Scientists at the world's largest atom smasher have made a precise tally of the jumbled cascade of particles produced when two proton beams are smashed together. The results could help researchers discover new types of particles, akin to the now-famous Higgs boson.
Researchers at the Large Hadron Collider (LHC) in Switzerland sent two beams of protons hurtling in opposite directions and crashed them together at the highest energy level yet achieved at the LHC. The research is part of the CMS experiment, which stands for Compact MuonSolenoid. For each of the 150,000 proton-proton collisions the researchers identified, about 22 charged particles (hadrons) were produced.
The scientists wanted to create a snapshot of a "typical" collision between two proton beams, which could help the researchers sift through background noise for signs of new effects. Previous models to make predictions for detecting new particles rely on estimates with an uncertainty of 30 to 40 percent, which could be problematic for detecting rare particles, the researchers said. [Beyond Higgs: 5 Elusive Particles That May Lurk in the Universe]
To get a precise count of the number of particles produced in an average proton collision, the team analyzed data with the LHC's magnet turned off. This meant the scientists could accurately count the number of charged particles, because they arrive at the CMS detector itself rather bending from the magnetic field and ending up in the main collider's beam pipe, Yen-Jie Lee, an assistant professor of physics at the Massachusetts Institute of Technology and one of the study's lead researchers, said in a statement.
The LHC is an underground ring measuring about 16 miles (27 kilometers) in circumference. It accelerates particles to nearly the speed of light using powerful magnets. The CMS experiment is one of a handful of detectors built into the LHC machine.
The energy intensity at the atom smasher has increased by 60 percent — from about 7 teraelectronvolts (TeV) to 13 TeV — since its first run, which lasted from 2010 to 2013. This is still a tiny amount of energy; 1 TeV is about the energy of motion of a flying mosquito. Within a proton though, this is squeezed into a space about a million, million times smaller than a mosquito, according to the European Organization for Nuclear Research (CERN), which operates the LHC.
The LHC's energy boost means that 30 percent more particles are produced per collision, the researchers found.
"At this high intensity, we will observe hundreds of millions of collisions each second," Lee said.
The increased energy also gives physicists a better chance of discovering new particles like the Higgs boson, which was first detected in 2012. According to Albert Einstein's equation e = mc2, the higher the energy (e) of the experiment, the higher the mass (m) of the new particles could be.
"We are opening up a new region of these collisions that we have never opened up before," said Daniela Bortoletto, a physicist who was previously involved with the CMS collaboration but now works on ATLAS, a rival experiment at the LHC. "We are really exploring terra incognita!"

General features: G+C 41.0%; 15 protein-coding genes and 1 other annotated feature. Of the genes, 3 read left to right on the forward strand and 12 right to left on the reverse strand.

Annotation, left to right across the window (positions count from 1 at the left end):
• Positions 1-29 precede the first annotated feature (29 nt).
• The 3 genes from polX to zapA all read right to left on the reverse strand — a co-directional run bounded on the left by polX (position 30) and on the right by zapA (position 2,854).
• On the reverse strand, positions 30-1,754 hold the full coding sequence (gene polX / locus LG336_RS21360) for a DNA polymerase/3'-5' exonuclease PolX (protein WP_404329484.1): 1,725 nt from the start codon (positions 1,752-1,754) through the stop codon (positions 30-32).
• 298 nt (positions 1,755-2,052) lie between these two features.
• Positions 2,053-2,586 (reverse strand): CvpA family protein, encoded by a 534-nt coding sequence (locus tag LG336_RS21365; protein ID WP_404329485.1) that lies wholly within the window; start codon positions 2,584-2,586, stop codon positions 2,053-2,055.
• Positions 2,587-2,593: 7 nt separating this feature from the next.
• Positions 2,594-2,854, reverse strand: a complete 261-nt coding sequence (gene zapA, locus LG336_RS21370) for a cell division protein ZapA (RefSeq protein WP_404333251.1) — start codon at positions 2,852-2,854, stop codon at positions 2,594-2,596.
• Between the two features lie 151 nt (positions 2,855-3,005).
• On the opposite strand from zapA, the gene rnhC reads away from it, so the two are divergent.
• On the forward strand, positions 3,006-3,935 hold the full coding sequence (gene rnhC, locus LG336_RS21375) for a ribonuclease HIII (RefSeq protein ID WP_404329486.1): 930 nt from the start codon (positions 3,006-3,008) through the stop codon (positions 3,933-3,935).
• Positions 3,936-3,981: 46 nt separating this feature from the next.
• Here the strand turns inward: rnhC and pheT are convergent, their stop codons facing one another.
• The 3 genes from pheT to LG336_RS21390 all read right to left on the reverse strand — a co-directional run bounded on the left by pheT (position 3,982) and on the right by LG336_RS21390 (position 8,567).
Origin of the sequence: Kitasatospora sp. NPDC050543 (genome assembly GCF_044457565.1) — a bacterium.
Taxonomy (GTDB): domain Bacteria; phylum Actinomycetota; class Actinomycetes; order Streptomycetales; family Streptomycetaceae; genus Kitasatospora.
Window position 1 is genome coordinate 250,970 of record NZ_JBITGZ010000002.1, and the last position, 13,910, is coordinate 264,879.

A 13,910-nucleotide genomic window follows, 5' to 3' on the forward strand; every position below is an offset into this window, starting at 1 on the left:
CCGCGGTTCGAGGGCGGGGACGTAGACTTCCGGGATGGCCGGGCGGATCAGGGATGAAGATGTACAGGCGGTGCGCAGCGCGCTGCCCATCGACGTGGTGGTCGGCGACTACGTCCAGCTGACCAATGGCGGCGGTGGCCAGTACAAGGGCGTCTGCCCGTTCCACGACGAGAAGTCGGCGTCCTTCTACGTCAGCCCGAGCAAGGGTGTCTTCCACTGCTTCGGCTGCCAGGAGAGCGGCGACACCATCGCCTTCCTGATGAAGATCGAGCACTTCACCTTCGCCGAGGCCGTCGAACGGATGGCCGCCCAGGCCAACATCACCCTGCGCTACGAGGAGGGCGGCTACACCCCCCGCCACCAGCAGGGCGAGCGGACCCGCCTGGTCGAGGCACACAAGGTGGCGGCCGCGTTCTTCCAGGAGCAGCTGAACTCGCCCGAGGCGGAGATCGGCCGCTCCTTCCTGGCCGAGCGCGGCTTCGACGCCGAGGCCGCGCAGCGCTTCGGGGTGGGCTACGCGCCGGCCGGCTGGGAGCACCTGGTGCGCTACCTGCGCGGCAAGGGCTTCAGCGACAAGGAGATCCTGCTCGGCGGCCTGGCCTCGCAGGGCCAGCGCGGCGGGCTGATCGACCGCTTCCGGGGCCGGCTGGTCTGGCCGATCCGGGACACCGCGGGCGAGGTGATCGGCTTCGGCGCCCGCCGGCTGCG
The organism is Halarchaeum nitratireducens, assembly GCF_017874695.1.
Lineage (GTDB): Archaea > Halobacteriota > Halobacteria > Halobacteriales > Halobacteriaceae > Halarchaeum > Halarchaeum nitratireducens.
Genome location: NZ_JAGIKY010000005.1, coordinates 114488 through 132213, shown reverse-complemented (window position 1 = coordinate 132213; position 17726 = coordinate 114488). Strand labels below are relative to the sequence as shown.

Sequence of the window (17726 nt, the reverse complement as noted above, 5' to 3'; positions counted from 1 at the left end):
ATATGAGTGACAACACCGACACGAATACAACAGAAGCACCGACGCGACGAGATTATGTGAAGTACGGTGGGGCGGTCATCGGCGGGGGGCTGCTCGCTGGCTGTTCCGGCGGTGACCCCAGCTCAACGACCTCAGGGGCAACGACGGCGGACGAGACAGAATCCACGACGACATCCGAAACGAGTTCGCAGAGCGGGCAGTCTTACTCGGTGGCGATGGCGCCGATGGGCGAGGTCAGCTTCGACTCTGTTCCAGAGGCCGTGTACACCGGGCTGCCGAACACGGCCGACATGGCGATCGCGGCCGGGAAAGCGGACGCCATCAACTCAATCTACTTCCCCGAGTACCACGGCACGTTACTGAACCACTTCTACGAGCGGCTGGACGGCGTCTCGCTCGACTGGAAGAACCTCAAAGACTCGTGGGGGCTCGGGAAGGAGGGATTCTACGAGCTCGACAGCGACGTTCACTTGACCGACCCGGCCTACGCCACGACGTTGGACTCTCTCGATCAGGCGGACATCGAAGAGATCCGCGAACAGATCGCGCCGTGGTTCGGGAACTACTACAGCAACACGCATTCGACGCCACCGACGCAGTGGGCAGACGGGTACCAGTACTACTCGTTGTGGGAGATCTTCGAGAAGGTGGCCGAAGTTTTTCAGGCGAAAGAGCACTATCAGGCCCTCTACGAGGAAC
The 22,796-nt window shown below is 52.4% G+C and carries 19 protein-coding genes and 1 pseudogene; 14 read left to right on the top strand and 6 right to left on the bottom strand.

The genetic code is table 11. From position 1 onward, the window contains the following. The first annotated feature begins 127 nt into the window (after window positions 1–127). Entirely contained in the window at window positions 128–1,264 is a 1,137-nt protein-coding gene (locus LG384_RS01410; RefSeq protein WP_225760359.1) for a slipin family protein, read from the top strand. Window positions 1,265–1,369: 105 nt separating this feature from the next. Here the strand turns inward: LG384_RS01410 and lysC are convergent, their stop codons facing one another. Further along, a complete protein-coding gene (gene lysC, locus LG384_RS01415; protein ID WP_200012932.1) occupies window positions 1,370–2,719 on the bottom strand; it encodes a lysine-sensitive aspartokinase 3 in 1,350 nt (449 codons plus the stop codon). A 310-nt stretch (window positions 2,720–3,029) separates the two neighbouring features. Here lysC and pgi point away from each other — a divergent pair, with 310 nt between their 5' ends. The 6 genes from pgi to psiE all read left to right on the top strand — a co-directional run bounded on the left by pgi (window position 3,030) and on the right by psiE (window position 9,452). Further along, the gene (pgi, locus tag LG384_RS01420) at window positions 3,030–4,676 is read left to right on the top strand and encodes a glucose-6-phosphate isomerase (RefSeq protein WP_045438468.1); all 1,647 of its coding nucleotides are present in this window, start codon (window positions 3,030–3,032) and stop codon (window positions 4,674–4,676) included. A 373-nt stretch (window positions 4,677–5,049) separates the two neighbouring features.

The ATLAS group also observes collisions between a set of two proton beams and is in the process of replicating the CMS experiment to count the number of hadrons produced. [Wacky Physics: The Coolest Little Particles in Nature]
Bortoletto said that these measurements are fundamental to physics because they help "get to the diamond in a terrain full of dirt."
"It's part of the mankind desire to understand where we came from," Bortoletto told Live Science. "And we've done really remarkably well in explaining a lot of the phenomena."
Bortoletto says the measurements described in this paper are necessary to discover new particles in the higher energy regime. While she said the theories behind the building blocks of the universe are impressively accurate so far, there is still something missing.
The Standard Model, the reigning theory of particle physics, is based on the idea that all matter is made of particles of two basic types, called quarks and leptons, and the forces that act on them.
However, it is not a flawless design, and there are gaps to fill in. Discovering unknown — and sometimes invisible — particles could help physicists, like Bortoletto, see the bigger picture.
For example, the Standard Model can't explain the existence of gravity. It also fails to account for dark matter, the mysterious stuff that is thought to make up about 85 percent of matter in the universe.
"We have observations coming from the cosmos showing that there is dark matter and also dark energy," Bortoletto said. "The particles that make up the Standard Model explain only about 5 percent of the composition of the universe."
The last rare particle to be discovered in proton collisions was the Higgs boson, which helped confirm the reigning theory of particle physics. The Higgs is thought to explain why other particles have mass, and its existence was predicted by the Standard Model. Now that researchers know what a typical proton collision looks like, the search for other rare particles could become more efficient.
Lee said the new results could also significantly contribute to studies of the early universe, which was extremely dense and hot. The researchers said they now plan to study lead-ion collisions, which produce an extremely dense medium that is thought to mimic the conditions of the universe right after the Big Bang.
"With lead-ion collisions, we can reproduce the early universe in a 'small bang,'" Lee said. "If we can understand what one proton collision looks like, we may be able to get some more insights about what will happen when hundreds of them occur at the same time.
"Then we can see what we can learn about the early universe," he added.
The new results were published online Oct. 8 in the journal Physics Letters B.